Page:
I came across this amazing list of heirloom seed sources while searching for heirloom pea varieties that we could grow for dry split peas. It's a detailed and dense listing of seed sources, including quite a few I had never heard of. One exciting example: The Sustainable Mountain Agriculture Center -- a nonprofit organization that preserves Southern Appalachian heirloom varieties. Don't let their very low-tech-looking website deter you from exploring their bean catalog and checking out their articles on Southern Appalachian heirloom seeds. They apparently steward more than 300 bean varieties, including quite a few "Greasy Bean" varieties!
This is the sort of thing I get fired up about. If you can't relate to excitement over greasy beans, consider this: some experts say there is no commercial source for genuine heirloom greasy beans. Greasy beans are a distinct type of bean with a long Cherokee heritage. They have been a staple of the Southern Appalachian diet for countless generations and still maintain cult status in the mountains of western North Carolina. There are varieties specific to certain hollers, families, and communities that have never been grown outside those small circles. Bean seed experts and mountain old timers will tell you that true greasy bean seed is only available through seed swaps, passed from hand-to-hand by gardeners and farmers, and from people and organizations dedicated to preserving family and community heirloom seeds from this region.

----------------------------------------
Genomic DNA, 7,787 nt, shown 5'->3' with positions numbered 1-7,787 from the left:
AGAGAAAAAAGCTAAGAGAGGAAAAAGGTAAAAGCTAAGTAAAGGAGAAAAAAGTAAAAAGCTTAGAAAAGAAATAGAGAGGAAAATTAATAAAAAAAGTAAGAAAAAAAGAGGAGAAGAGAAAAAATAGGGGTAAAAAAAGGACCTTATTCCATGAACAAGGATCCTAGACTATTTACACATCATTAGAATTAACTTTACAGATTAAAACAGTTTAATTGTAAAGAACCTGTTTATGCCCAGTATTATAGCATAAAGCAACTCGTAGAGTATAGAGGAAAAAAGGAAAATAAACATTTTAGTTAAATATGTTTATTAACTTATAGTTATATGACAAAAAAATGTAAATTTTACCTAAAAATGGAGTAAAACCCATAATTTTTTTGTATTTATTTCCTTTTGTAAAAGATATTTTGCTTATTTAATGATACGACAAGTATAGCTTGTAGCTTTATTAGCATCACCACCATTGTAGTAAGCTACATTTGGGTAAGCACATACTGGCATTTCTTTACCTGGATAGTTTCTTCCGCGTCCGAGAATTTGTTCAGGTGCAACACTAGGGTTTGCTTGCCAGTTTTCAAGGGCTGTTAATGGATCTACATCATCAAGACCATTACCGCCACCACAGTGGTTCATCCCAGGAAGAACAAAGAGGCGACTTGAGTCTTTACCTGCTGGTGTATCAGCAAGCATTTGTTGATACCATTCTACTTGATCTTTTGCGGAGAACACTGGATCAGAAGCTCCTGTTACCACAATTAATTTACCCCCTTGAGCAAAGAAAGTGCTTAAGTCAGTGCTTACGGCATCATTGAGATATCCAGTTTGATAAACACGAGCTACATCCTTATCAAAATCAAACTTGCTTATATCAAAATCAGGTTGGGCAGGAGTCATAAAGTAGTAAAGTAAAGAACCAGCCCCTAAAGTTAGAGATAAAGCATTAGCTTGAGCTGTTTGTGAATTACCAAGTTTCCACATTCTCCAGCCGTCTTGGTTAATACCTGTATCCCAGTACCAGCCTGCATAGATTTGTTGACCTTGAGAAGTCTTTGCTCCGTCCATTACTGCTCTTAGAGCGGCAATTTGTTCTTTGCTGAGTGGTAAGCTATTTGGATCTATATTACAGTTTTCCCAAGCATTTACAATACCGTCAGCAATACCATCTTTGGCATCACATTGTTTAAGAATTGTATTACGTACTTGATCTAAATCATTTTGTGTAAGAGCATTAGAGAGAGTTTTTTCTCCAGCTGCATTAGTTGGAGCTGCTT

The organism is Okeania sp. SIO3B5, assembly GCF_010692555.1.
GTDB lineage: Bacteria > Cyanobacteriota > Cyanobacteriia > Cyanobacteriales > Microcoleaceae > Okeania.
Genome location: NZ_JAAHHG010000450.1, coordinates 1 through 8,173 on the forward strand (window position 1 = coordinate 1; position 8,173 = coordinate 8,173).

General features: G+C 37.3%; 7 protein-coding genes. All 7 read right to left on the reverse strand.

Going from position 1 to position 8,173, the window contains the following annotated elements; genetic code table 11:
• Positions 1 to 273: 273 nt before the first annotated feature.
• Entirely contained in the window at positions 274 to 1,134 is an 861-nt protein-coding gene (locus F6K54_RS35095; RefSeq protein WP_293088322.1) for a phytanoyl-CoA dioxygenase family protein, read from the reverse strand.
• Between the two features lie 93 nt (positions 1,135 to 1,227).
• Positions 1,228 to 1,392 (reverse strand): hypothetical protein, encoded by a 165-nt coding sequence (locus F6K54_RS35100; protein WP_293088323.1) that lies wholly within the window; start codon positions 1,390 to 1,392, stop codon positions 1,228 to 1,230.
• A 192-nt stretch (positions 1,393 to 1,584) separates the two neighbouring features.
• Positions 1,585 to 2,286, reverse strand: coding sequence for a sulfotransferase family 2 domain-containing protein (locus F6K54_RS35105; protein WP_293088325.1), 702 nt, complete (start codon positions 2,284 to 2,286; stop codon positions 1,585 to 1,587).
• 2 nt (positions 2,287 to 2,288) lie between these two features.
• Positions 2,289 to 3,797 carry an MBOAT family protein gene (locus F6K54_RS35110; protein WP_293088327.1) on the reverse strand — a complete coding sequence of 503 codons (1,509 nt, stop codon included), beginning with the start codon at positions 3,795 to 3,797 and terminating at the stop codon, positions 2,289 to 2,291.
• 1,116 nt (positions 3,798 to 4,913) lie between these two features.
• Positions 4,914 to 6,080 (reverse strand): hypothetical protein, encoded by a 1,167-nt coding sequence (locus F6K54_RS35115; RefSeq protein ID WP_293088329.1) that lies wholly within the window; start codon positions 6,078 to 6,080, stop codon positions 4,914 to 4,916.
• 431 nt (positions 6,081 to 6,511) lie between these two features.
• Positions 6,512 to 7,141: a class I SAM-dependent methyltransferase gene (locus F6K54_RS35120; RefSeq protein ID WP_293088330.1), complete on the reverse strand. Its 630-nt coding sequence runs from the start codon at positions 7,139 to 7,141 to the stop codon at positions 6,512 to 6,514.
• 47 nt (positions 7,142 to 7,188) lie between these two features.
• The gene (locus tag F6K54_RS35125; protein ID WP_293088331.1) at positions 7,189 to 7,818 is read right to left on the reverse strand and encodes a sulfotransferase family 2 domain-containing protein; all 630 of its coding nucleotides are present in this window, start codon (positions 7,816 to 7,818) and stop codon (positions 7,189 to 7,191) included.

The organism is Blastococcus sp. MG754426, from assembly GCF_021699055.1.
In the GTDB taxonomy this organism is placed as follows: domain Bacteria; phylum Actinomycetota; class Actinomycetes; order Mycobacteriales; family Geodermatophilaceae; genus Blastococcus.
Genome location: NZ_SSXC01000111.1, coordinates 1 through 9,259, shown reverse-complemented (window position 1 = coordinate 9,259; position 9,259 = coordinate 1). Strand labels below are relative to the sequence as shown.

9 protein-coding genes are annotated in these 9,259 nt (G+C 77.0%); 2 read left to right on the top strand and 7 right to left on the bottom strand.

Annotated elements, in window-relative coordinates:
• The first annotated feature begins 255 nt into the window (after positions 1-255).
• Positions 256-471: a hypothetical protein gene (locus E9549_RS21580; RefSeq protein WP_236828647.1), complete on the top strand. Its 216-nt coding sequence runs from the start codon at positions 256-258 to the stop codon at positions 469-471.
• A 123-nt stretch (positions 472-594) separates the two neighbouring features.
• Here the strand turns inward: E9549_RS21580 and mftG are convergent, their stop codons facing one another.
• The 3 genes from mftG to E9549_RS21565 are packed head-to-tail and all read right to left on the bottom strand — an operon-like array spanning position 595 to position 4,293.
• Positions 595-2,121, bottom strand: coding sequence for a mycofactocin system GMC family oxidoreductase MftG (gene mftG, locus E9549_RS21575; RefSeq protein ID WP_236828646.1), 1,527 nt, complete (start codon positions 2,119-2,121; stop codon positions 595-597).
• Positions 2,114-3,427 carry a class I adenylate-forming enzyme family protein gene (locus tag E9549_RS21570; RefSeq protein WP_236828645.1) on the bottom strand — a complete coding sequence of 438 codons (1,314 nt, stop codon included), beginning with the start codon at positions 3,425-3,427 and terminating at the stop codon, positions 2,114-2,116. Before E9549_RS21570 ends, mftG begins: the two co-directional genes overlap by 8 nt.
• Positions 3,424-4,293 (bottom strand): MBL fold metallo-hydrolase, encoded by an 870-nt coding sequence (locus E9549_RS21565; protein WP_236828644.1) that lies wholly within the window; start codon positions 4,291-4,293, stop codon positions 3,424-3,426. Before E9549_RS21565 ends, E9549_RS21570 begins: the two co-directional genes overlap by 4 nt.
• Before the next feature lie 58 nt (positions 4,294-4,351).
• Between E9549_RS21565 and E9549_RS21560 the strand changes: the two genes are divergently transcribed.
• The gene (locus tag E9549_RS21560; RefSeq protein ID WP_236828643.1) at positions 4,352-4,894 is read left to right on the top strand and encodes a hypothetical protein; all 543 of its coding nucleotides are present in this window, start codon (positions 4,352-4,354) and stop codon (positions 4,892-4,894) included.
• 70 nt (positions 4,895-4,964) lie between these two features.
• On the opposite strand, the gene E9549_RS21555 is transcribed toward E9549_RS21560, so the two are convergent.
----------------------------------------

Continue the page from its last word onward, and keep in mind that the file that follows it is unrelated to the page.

I love growing Southern Appalachian heirlooms, particularly varieties that can be traced back to the indigenous agriculture of what is now western North Carolina. These are plants cultivated by pre-colonization Cherokee people and their ancestors in these mountains for thousands of years.
On a practical level, these varieties have an advantage in my North Carolina mountain garden because they are cultivars that evolved over generations to thrive in this particular spot on the planet, with its specific climate and conditions. On a more abstract level, it feels like a restoration or a homecoming of some sort to grow these seeds in this place. These are plants that came from here, and that were treasured, cherished, valued as part of the living wealth of communities in these mountains for thousands of years. Planting them in the soil of the Swannanoa Valley, where people have grown food for thousands of years, just feels right.
If you are growing in the Southeast, I recommend Southern Exposure Seed Exchange as another a great source of heirlooms from our region. If you're growing elsewhere, find the old timers and seed stewards that are saving seeds that came from the place you live. Wherever you find your seeds, if you've never saved seeds before, consider saving seed from at least one plant in next year's garden.
More on greasy beans here: What are Greasy Beans and Why Should You Care?